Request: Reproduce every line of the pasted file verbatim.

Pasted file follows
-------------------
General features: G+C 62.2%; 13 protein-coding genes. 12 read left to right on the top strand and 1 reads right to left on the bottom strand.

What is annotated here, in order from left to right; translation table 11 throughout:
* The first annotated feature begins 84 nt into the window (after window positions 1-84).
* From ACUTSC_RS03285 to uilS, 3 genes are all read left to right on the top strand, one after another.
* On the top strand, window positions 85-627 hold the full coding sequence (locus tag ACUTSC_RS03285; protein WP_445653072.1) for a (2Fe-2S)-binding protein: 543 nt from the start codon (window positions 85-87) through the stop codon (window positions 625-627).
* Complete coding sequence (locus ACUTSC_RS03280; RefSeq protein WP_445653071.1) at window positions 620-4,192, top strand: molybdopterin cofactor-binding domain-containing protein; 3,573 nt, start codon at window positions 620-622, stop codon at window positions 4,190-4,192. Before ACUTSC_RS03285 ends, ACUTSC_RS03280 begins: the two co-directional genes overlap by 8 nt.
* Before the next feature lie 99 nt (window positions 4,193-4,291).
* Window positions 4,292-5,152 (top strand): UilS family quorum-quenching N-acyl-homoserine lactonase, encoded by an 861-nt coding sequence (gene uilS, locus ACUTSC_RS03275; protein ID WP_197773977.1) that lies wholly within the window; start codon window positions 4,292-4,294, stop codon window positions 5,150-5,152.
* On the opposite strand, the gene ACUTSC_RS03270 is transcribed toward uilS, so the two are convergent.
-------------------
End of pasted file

General features: G+C 62.2%; 13 protein-coding genes. 12 read left to right on the top strand and 1 reads right to left on the bottom strand.

What is annotated here, in order from left to right; translation table 11 throughout:
* The first annotated feature begins 84 nt into the window (after window positions 1-84).
* From ACUTSC_RS03285 to uilS, 3 genes are all read left to right on the top strand, one after another.
* On the top strand, window positions 85-627 hold the full coding sequence (locus tag ACUTSC_RS03285; protein WP_445653072.1) for a (2Fe-2S)-binding protein: 543 nt from the start codon (window positions 85-87) through the stop codon (window positions 625-627).
* Complete coding sequence (locus ACUTSC_RS03280; RefSeq protein WP_445653071.1) at window positions 620-4,192, top strand: molybdopterin cofactor-binding domain-containing protein; 3,573 nt, start codon at window positions 620-622, stop codon at window positions 4,190-4,192. Before ACUTSC_RS03285 ends, ACUTSC_RS03280 begins: the two co-directional genes overlap by 8 nt.
* Before the next feature lie 99 nt (window positions 4,193-4,291).
* Window positions 4,292-5,152 (top strand): UilS family quorum-quenching N-acyl-homoserine lactonase, encoded by an 861-nt coding sequence (gene uilS, locus ACUTSC_RS03275; protein ID WP_197773977.1) that lies wholly within the window; start codon window positions 4,292-4,294, stop codon window positions 5,150-5,152.
* On the opposite strand, the gene ACUTSC_RS03270 is transcribed toward uilS, so the two are convergent.